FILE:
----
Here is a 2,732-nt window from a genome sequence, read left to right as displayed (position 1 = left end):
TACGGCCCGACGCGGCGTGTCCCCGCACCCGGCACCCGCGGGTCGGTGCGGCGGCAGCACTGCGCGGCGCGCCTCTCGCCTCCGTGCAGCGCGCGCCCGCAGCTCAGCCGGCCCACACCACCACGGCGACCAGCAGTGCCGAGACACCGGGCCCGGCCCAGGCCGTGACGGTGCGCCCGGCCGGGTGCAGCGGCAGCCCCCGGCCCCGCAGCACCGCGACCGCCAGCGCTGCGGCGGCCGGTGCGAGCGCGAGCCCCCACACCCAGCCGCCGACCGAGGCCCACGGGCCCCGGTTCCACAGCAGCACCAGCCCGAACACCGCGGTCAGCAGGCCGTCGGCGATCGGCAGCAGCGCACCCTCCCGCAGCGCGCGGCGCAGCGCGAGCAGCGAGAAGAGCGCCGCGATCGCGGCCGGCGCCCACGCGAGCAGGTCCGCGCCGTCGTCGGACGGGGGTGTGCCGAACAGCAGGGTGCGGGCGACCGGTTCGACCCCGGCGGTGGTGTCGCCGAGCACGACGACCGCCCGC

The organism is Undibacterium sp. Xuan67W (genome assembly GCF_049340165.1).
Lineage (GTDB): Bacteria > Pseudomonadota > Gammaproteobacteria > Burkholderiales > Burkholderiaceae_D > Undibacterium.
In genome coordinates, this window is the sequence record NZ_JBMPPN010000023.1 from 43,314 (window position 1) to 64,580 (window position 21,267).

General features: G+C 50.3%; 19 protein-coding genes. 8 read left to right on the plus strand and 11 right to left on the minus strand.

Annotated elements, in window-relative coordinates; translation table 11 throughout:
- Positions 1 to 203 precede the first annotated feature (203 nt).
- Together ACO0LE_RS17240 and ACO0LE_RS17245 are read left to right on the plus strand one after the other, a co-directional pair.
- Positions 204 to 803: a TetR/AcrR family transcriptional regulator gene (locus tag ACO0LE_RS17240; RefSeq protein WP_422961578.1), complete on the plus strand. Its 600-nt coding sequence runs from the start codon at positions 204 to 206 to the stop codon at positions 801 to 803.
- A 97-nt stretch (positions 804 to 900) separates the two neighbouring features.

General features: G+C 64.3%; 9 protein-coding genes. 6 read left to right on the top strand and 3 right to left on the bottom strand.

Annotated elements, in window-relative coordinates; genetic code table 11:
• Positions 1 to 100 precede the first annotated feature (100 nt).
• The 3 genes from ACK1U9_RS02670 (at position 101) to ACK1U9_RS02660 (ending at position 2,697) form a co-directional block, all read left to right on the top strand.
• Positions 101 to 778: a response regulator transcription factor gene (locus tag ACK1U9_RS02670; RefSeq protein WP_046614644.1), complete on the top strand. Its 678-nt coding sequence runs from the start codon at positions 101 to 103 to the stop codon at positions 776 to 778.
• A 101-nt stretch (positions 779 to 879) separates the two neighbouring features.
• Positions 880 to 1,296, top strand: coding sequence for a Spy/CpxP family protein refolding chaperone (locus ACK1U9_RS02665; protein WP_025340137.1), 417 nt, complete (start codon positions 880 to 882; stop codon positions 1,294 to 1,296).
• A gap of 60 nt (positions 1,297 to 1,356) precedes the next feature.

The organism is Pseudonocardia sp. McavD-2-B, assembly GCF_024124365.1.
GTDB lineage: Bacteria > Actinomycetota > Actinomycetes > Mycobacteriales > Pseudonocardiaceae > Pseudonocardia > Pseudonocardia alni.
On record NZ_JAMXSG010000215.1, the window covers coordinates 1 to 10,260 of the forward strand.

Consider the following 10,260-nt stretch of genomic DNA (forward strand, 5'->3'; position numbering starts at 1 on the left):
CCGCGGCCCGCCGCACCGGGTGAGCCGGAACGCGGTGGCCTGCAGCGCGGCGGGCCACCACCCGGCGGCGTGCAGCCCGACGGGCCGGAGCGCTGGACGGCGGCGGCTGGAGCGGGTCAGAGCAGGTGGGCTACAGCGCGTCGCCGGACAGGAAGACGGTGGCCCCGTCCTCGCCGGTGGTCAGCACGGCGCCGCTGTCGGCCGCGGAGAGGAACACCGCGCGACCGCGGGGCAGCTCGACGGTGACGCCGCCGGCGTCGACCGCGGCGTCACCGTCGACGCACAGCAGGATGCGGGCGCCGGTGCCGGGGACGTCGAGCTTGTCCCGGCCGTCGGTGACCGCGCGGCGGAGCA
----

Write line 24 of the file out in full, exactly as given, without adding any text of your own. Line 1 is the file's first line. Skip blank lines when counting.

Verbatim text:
CCGCGGCCCGCCGCACCGGGTGAGCCGGAACGCGGTGGCCTGCAGCGCGGCGGGCCACCACCCGGCGGCGTGCAGCCCGACGGGCCGGAGCGCTGGACGGCGGCGGCTGGAGCGGGTCAGAGCAGGTGGGCTACAGCGCGTCGCCGGACAGGAAGACGGTGGCCCCGTCCTCGCCGGTGGTCAGCACGGCGCCGCTGTCGGCCGCGGAGAGGAACACCGCGCGACCGCGGGGCAGCTCGACGGTGACGCCGCCGGCGTCGACCGCGGCGTCACCGTCGACGCACAGCAGGATGCGGGCGCCGGTGCCGGGGACGTCGAGCTTGTCCCGGCCGTCGGTGACCGCGCGGCGGAGCA